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The Overeducated Grumbler

by Terris Schneider


  I have a confession to make. I’ve been struggling with this addiction for a while now and need to get it off my chest. I, Terris Schneider, am addicted to watching teen shows. I’ve seen every teen show you could possibly imagine—whether it be all the CW shows (the new 90210, One Tree Hill, Gossip Girl), the embarrassing ABC family lineup (Switched at Birth, Make It or Break It, Secret Life of the American Teenager or The Lying Game. Yes, I watch all these), or MTV’s new show Awkward (which is surprisingly well written and not just a guilty pleasure). Then there’s the two most crack-like shows on television that I love to watch every time they’re on MuchMusic: Pretty Little Liars and Degrassi.

  I’ve been watching Degrassi every day after school since the ‘80s version appeared on Showcase. At precisely 3:30 p.m., I would watch characters like Wheels, Snake and Joey struggle with the perils of adolescence. When Snake found Caitlin’s ex-boyfriend Claude’s corpse in the bathroom stall after he blew his brains out, I was there. I cried with them, laughed with them, I even wore fedoras à la Joey Jeremiah. My obsession doesn’t stop there. Not only have I seen every single episode from the old Degrassi to the Next Generation (yes, all the way up to Season 11), but I’ve watched all of the Degrassi made-for-TV movies (School’s Out, Degrassi Spring Break, Degrassi Goes Hollywood, Degrassi Takes Manhattan). I am a Degrassi superfan, no doubt. Even when I see Drake on TV, all I can see is his wheelchair-confined character Jimmy.

  But now, Degrassi has fallen into the trap of my least favorite yet most sexually arousing teen show plotline: the student/teacher relationship. My problem with this trend in teen television? It’s incredibly fucked up. What I like about this plotline, however: it is incredibly hot. These mixed emotions make me feel like Chris Hansen will show up on my doorstep at any second to uncover my stash of lube, condoms and Bacardi Breezers.

  This particular plot device also fulfills my teenage fantasies about the teacher that stole my heart in high school with his dark wavy hair: Mr. Semeniuk. The creepy thing was that he wasn’t even my teacher; I just saw him one day passing in the hall. My obsession grew, as it did with two of my friends, Dil and Kelsey. We would eat outside during lunch breaks and stare into his portable so we could lust after him—which is the actual extent that teenagers go with their teacher crushes. This lusting from afar is more common. These shows where the teens actually nail the teacher seems highly unlikely—not to mention illegal. And yet, watching it unfold does something special to my lady parts.

  I realize that TV is a fantasy world and things have to be a bit over-the-top and unrealistic for it to be interesting. But no matter how compelling they may be, I think these TV relationships send teens the wrong message. It’s essentially glorifying statutory rape and no one has pointed out how fucked up that is. I’ve seen enough shows to know that this plotline is fairly common. I’ve seen it most recently in Pretty Little Liars, Life Unexpected, and now, my poor, treasured Degrassi.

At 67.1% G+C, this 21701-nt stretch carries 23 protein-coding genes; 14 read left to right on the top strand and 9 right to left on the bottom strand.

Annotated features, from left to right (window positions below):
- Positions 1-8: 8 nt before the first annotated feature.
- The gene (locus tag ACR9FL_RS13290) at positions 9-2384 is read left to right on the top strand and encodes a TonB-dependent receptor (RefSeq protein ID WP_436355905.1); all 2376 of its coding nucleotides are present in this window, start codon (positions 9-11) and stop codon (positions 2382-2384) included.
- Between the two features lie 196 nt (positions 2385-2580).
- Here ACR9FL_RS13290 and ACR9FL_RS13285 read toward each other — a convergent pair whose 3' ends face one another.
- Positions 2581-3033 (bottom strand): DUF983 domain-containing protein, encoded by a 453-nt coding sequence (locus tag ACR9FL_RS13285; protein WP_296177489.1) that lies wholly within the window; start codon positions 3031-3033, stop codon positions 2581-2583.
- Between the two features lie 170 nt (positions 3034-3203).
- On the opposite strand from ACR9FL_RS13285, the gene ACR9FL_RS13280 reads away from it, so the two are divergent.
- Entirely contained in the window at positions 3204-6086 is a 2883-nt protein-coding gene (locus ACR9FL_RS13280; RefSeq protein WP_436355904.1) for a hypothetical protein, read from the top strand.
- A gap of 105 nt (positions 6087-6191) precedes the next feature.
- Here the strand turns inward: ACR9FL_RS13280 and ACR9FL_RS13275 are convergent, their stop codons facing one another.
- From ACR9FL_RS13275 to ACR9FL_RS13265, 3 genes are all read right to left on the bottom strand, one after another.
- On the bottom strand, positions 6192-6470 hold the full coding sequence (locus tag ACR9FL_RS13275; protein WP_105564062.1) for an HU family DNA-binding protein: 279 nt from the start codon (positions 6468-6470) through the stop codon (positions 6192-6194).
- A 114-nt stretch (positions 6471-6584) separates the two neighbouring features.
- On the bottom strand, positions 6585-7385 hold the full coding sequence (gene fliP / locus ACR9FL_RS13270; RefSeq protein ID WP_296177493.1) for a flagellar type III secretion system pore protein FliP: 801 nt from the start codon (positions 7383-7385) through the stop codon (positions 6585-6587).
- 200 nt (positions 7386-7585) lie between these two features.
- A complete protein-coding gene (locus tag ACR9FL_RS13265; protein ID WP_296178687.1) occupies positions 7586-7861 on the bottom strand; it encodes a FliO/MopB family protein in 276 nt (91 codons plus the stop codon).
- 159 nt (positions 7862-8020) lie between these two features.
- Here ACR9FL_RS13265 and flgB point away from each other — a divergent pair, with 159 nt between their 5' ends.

Pretty Little Liars disturbs me the most out of all the student/teacher plot lines—mostly because I’m really siding for this statutory rape clusterfuck. This show follows this basic premise: “We met before I knew she was my jailbait student, man!”

  Here’s how the Pretty Little Liars student/teacher plot first started (with a bit of tweaking from me):
  Enter Aria, a pretty petite girl with dark hair, killer eyebrows and great fashion sense. (Good work stylists!) She is reading a book at the bar when Ezra, a sexy, brooding Clark Kent figure approaches her.

  Ezra: You’re hot and you can read.
  Aria: Well, I’m thinking about becoming an English major.
  Ezra: This must mean you’re in college! Let’s make out in the bathroom.
  [Making out ensues in the bathroom.]

  The next day, as Aria is sitting in her English class, she finds out her new English teacher is, who else, Ezra! Ezra yells “Oh, crap.” (No one else in the class thinks this is weird). They both talk about it and decide it would be best for them not to be together. But then circumstances bring them together, and they can’t be without each other.

  This leads to the other screwed up premise: “Well, she looks and acts mature, so this must make it okay.” Eventually, Ezra teaches at the town college and isn’t her teacher anymore, which has a way of justifying the relationship for them and the viewer.

Listen guys: This is still not okay. Even if the actress is over 18, the character is not.

  I will say that the show does highlight how fucked up it is through the mother character and her disapproval of student/teacher relationships, but the internal emotional reaction and outcome that people want is for things to work out for these two lovebirds (at least it is for me. Again, I must be a pervert.) Because of this, any criticism of them essentially fails.

  So if there are any teens reading this, please do not try to date or sleep with your teacher crush. It’s going to end in humiliation and disaster, and won’t result in the sexy scenario that makes my vagina tingle while watching absurd amounts of teen television on MuchMusic.